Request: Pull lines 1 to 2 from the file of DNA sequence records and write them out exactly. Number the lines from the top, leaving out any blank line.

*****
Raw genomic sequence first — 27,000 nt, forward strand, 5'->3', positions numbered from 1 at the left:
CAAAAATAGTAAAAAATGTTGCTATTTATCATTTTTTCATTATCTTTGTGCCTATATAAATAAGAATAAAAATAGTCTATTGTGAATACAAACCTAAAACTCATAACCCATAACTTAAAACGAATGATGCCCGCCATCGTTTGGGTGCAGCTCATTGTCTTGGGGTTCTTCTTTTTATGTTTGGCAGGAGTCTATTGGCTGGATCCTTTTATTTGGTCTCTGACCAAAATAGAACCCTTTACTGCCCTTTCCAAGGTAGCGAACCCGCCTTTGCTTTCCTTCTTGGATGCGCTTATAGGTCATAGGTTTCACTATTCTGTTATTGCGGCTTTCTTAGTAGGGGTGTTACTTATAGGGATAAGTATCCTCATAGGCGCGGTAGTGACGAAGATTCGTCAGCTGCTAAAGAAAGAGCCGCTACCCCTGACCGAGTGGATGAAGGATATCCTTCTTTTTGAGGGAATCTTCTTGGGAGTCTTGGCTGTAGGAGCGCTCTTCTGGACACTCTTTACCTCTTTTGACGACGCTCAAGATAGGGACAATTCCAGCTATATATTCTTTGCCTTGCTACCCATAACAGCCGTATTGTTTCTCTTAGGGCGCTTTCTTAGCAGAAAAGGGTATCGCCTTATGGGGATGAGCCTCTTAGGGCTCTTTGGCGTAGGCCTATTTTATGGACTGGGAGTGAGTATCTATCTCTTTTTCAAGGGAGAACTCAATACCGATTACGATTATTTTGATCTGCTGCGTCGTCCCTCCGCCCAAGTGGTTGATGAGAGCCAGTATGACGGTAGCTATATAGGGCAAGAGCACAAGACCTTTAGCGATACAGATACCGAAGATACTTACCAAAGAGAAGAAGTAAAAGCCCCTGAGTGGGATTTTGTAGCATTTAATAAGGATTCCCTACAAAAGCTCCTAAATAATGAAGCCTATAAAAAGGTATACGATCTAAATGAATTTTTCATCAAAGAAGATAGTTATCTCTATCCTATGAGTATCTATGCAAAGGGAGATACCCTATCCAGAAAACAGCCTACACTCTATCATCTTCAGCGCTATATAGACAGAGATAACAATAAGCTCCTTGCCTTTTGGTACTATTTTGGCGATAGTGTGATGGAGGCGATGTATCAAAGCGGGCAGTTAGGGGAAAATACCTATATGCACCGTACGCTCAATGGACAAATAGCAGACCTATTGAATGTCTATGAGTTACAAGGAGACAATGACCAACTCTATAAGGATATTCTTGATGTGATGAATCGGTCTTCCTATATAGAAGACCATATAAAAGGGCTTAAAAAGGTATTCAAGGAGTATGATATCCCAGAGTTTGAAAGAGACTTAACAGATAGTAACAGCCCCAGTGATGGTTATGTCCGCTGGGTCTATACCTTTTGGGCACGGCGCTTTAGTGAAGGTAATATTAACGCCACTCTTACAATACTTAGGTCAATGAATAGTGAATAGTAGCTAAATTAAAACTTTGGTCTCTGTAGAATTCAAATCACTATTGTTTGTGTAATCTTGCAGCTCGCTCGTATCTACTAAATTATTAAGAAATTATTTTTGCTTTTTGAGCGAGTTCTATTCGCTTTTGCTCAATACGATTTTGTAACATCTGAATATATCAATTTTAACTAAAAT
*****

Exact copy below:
Raw genomic sequence first — 27,000 nt, forward strand, 5'->3', positions numbered from 1 at the left:
CAAAAATAGTAAAAAATGTTGCTATTTATCATTTTTTCATTATCTTTGTGCCTATATAAATAAGAATAAAAATAGTCTATTGTGAATACAAACCTAAAACTCATAACCCATAACTTAAAACGAATGATGCCCGCCATCGTTTGGGTGCAGCTCATTGTCTTGGGGTTCTTCTTTTTATGTTTGGCAGGAGTCTATTGGCTGGATCCTTTTATTTGGTCTCTGACCAAAATAGAACCCTTTACTGCCCTTTCCAAGGTAGCGAACCCGCCTTTGCTTTCCTTCTTGGATGCGCTTATAGGTCATAGGTTTCACTATTCTGTTATTGCGGCTTTCTTAGTAGGGGTGTTACTTATAGGGATAAGTATCCTCATAGGCGCGGTAGTGACGAAGATTCGTCAGCTGCTAAAGAAAGAGCCGCTACCCCTGACCGAGTGGATGAAGGATATCCTTCTTTTTGAGGGAATCTTCTTGGGAGTCTTGGCTGTAGGAGCGCTCTTCTGGACACTCTTTACCTCTTTTGACGACGCTCAAGATAGGGACAATTCCAGCTATATATTCTTTGCCTTGCTACCCATAACAGCCGTATTGTTTCTCTTAGGGCGCTTTCTTAGCAGAAAAGGGTATCGCCTTATGGGGATGAGCCTCTTAGGGCTCTTTGGCGTAGGCCTATTTTATGGACTGGGAGTGAGTATCTATCTCTTTTTCAAGGGAGAACTCAATACCGATTACGATTATTTTGATCTGCTGCGTCGTCCCTCCGCCCAAGTGGTTGATGAGAGCCAGTATGACGGTAGCTATATAGGGCAAGAGCACAAGACCTTTAGCGATACAGATACCGAAGATACTTACCAAAGAGAAGAAGTAAAAGCCCCTGAGTGGGATTTTGTAGCATTTAATAAGGATTCCCTACAAAAGCTCCTAAATAATGAAGCCTATAAAAAGGTATACGATCTAAATGAATTTTTCATCAAAGAAGATAGTTATCTCTATCCTATGAGTATCTATGCAAAGGGAGATACCCTATCCAGAAAACAGCCTACACTCTATCATCTTCAGCGCTATATAGACAGAGATAACAATAAGCTCCTTGCCTTTTGGTACTATTTTGGCGATAGTGTGATGGAGGCGATGTATCAAAGCGGGCAGTTAGGGGAAAATACCTATATGCACCGTACGCTCAATGGACAAATAGCAGACCTATTGAATGTCTATGAGTTACAAGGAGACAATGACCAACTCTATAAGGATATTCTTGATGTGATGAATCGGTCTTCCTATATAGAAGACCATATAAAAGGGCTTAAAAAGGTATTCAAGGAGTATGATATCCCAGAGTTTGAAAGAGACTTAACAGATAGTAACAGCCCCAGTGATGGTTATGTCCGCTGGGTCTATACCTTTTGGGCACGGCGCTTTAGTGAAGGTAATATTAACGCCACTCTTACAATACTTAGGTCAATGAATAGTGAATAGTAGCTAAATTAAAACTTTGGTCTCTGTAGAATTCAAATCACTATTGTTTGTGTAATCTTGCAGCTCGCTCGTATCTACTAAATTATTAAGAAATTATTTTTGCTTTTTGAGCGAGTTCTATTCGCTTTTGCTCAATACGATTTTGTAACATCTGAATATATCAATTTTAACTAAAAT